No easing of the inflation plaguing emerging markets

By Karin Strohecker

LONDON (Reuters) – Inflation is a tax on the poor, it is said that this may be why central banks in developing countries have now taken action against price pressures caused by soaring prices for oil, food and other goods.

Unlike the US Federal Reserve, which has hitherto dismissed inflation as temporary, decision-makers in emerging markets cannot afford this luxury of waiting. Many started interest rate cycles before their economies recovered from the devastation of the pandemic.

It is still unclear how firm the inflationary pressures are, said Sergey Dergachev, fund manager at Union Investments.

“We don’t know yet … is it mainly driven by strong popular demand, particularly in developed countries, when they open their economies, or will it be because of supply chain disruptions or a perfect storm of both.”

Below you will find four graphs on the inflation dynamics of the emerging markets:

1 / NO CURRENCY PILLOW

Commodity price increases generally occur against the backdrop of a weaker dollar. This enables the currencies of the emerging countries to strengthen and cushions the price effects of imported raw materials and other goods.

Not this time: Commodity prices have doubled from their April 2020 lows, but emerging market currencies have not kept pace.

Dirk Willer, Head of Emerging Markets Strategy at Citi, said that while this factor generally limits the inflationary impact, “this time around there is a much smaller than normal buffer from the strength of the EM currency.”

(Graphic: EM FX and raw materials: https://fingfx.thomsonreuters.com/gfx/mkt/jznvnrmogvl/EM%20FX%20and%20commodities.PNG)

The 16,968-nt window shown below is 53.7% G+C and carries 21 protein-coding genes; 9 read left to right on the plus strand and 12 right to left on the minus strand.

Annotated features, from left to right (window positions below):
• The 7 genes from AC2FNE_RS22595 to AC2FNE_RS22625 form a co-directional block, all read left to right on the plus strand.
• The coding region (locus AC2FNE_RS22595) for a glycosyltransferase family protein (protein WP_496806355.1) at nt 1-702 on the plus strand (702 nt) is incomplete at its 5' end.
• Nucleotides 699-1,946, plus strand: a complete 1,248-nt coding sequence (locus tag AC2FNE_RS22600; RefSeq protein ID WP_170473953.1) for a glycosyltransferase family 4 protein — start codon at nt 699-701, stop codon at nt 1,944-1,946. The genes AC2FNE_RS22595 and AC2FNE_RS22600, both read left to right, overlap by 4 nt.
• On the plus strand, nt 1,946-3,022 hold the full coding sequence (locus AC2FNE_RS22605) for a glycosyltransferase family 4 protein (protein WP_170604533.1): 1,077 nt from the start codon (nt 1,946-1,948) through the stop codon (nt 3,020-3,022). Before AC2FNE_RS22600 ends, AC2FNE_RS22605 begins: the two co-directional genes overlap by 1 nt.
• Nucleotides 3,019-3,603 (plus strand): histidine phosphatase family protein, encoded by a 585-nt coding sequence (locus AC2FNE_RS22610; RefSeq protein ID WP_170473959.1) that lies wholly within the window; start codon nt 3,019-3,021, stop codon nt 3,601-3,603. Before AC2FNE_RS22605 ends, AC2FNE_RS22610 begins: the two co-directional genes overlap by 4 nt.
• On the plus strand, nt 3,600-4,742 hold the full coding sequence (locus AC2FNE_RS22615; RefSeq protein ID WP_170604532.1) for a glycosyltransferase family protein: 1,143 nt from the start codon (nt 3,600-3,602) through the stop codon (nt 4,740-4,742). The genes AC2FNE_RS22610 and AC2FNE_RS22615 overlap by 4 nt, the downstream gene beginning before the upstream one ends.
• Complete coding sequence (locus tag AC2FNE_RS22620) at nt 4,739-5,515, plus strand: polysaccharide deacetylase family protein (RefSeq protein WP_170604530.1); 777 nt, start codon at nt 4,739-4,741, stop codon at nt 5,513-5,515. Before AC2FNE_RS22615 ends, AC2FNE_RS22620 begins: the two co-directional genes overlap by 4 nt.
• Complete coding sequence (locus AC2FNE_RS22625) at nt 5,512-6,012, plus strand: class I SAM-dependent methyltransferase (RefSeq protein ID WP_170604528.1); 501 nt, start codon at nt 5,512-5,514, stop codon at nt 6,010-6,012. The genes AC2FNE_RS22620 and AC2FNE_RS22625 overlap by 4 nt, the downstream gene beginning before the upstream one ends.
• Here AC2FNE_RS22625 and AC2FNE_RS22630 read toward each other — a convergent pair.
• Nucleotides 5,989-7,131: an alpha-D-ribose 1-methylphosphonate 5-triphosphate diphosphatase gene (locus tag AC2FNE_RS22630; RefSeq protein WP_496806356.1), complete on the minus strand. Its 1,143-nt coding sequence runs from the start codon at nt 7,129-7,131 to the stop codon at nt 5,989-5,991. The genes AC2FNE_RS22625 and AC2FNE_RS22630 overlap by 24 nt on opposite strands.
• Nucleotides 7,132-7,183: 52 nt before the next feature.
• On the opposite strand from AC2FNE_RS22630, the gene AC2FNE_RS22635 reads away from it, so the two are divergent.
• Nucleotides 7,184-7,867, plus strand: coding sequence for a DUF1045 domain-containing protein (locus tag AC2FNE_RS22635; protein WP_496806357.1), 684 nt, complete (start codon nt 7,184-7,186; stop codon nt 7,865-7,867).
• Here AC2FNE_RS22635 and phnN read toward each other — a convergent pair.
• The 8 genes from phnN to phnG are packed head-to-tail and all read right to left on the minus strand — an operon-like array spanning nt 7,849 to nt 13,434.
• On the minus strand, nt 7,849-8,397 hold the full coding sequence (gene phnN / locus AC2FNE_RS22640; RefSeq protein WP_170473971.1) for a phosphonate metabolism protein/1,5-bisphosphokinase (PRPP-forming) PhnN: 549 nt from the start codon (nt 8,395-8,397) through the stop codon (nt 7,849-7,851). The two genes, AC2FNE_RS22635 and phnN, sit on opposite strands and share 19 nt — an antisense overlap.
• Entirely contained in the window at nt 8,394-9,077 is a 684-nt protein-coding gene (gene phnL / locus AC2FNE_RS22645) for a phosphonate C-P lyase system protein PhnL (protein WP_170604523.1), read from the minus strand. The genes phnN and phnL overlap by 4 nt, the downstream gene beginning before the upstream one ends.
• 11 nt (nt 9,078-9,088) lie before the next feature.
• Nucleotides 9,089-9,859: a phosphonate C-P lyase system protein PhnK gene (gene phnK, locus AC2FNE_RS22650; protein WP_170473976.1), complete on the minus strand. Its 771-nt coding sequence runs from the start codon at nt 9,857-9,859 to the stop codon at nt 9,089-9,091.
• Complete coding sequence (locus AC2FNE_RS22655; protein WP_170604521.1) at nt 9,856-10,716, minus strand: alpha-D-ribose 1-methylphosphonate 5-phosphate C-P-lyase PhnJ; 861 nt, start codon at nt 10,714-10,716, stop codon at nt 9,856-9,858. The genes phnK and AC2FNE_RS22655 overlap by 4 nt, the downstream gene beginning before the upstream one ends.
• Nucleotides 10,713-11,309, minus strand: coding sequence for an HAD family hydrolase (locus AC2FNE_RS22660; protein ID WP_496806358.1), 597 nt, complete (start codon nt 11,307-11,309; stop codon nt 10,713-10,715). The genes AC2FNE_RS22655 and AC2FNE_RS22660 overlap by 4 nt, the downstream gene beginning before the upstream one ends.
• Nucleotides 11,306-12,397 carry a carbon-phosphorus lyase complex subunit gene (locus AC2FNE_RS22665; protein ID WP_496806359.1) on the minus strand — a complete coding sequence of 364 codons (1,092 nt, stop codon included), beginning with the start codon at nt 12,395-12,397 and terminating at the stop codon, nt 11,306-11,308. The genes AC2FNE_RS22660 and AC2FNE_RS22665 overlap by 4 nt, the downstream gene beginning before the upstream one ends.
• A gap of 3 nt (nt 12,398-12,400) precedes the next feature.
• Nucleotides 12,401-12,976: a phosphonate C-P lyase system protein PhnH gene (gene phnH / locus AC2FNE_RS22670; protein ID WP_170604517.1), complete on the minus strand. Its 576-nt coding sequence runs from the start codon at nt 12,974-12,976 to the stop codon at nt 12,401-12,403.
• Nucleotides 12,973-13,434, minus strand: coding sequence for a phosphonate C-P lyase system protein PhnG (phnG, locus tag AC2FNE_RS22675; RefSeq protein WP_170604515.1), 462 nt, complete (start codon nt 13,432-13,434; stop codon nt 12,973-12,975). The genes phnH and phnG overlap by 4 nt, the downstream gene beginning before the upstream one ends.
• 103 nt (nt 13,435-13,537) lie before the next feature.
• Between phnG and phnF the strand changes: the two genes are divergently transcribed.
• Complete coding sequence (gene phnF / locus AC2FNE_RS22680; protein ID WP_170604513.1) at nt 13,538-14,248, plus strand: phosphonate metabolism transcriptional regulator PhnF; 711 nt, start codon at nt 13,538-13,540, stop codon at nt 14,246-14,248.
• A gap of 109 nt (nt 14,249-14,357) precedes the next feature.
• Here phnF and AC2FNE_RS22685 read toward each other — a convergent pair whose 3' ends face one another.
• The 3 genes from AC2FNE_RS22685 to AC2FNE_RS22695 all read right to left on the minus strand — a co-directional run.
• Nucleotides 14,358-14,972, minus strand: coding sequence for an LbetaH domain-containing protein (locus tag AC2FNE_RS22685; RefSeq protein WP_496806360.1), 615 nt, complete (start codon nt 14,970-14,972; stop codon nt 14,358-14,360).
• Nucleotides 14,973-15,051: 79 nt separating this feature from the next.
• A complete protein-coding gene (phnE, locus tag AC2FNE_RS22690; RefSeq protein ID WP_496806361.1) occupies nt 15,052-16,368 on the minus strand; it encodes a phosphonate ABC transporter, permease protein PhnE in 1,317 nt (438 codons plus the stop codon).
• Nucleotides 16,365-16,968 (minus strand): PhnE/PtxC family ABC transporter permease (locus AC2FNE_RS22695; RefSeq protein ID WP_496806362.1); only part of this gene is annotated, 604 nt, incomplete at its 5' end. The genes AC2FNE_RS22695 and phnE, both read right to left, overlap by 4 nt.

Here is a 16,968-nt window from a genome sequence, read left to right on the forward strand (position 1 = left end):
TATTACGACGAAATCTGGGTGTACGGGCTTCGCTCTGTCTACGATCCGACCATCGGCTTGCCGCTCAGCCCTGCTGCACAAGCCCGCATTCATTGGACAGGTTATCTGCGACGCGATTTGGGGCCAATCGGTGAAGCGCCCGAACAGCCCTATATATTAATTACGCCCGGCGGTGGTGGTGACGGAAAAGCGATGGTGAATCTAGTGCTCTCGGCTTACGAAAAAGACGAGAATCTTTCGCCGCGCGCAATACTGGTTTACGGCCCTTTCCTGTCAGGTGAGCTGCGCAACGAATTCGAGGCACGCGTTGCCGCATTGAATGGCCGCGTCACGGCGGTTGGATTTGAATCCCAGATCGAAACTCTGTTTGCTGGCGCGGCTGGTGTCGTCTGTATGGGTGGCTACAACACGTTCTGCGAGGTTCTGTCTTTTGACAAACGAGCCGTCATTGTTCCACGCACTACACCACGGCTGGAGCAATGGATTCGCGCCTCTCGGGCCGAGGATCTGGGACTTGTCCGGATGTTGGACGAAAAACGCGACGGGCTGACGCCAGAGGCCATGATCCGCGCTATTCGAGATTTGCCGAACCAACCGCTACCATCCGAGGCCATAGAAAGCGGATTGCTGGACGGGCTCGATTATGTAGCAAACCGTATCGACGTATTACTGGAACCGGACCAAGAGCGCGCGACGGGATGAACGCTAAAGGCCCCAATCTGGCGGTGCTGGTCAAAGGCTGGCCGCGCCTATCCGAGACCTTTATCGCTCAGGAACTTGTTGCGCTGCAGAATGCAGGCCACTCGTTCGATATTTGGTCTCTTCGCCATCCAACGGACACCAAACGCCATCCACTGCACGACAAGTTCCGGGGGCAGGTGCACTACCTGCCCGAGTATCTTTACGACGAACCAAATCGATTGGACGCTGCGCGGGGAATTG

2 / THE CHINA LOOP

Markets are awakening to rising inflation at the factory gate in China.

The translation from PPI to CPI is not a straight line, but there is no doubt that the global inflation loop is exacerbated by Chinese manufacturers passing higher raw material and component costs on to overseas customers.

“China is still central to global inflation dynamics, but this time the country is importing inflation from the world economy and is now under orders to re-export that inflation overseas in rising industrial export prices that are now in demand in developed countries.” Markets, “said Larry Brainard, chief emerging economist at TS Lombard.

The story goes on

(Graphic: China PPI: https://fingfx.thomsonreuters.com/gfx/mkt/oakpekywkpr/China%20PPI.PNG)

3 / RAW MATERIAL SUPER CYCLE

For some saviors, for others a harbinger of inflation: The synchronized upswing in raw material and energy prices brings relief to oil producers such as Russia and copper producers such as Chile, but also pain for importers such as India and Turkey.

“The inflationary pressures that are now emanating from commodity prices are obviously surprising everyone,” said Saad Siddiqui, strategist at JPMorgan, adding that these are the first commodity markets since 2008 to be synchronized.

“There’s also a big global liquidity argument that the same money that got tech stocks or cryptocurrencies soaring is now fueling commodity speculation.”

(Graphic: Raw materials enjoy 12 months of profit: https://fingfx.thomsonreuters.com/gfx/mkt/ygdpzoeomvw/Commodities%20enjoy%2012%20months%20of%20gains.PNG)

4 / THE FOOD FACTOR

Global food prices rose for the eleventh month in a row in April, hitting a nearly seven-year high, according to an index from the United Nations Food Administration. Sugar prices rose around 60% yoy and grain 26% as the economic reopening boosted demand.

Plant producers from the US to Brazil are experiencing difficult growing conditions that put pressure on policymakers, especially in countries where food is a large part of the inflation basket.

“Emerging markets are facing existential problems that won’t go away after a year of adjustment,” said Simon Quijano-Evans, chief economist at Gemcorp Capital.

(Graphic: Food dominates the inflation baskets of the emerging countries: https://graphics.reuters.com/EMERGING-MARKETS/INFLATION/yxmpjmxyovr/chart.png)

(Reporting by Karin Strohecker, additional reporting by Marc Jones; editing by Nick Zieminski)

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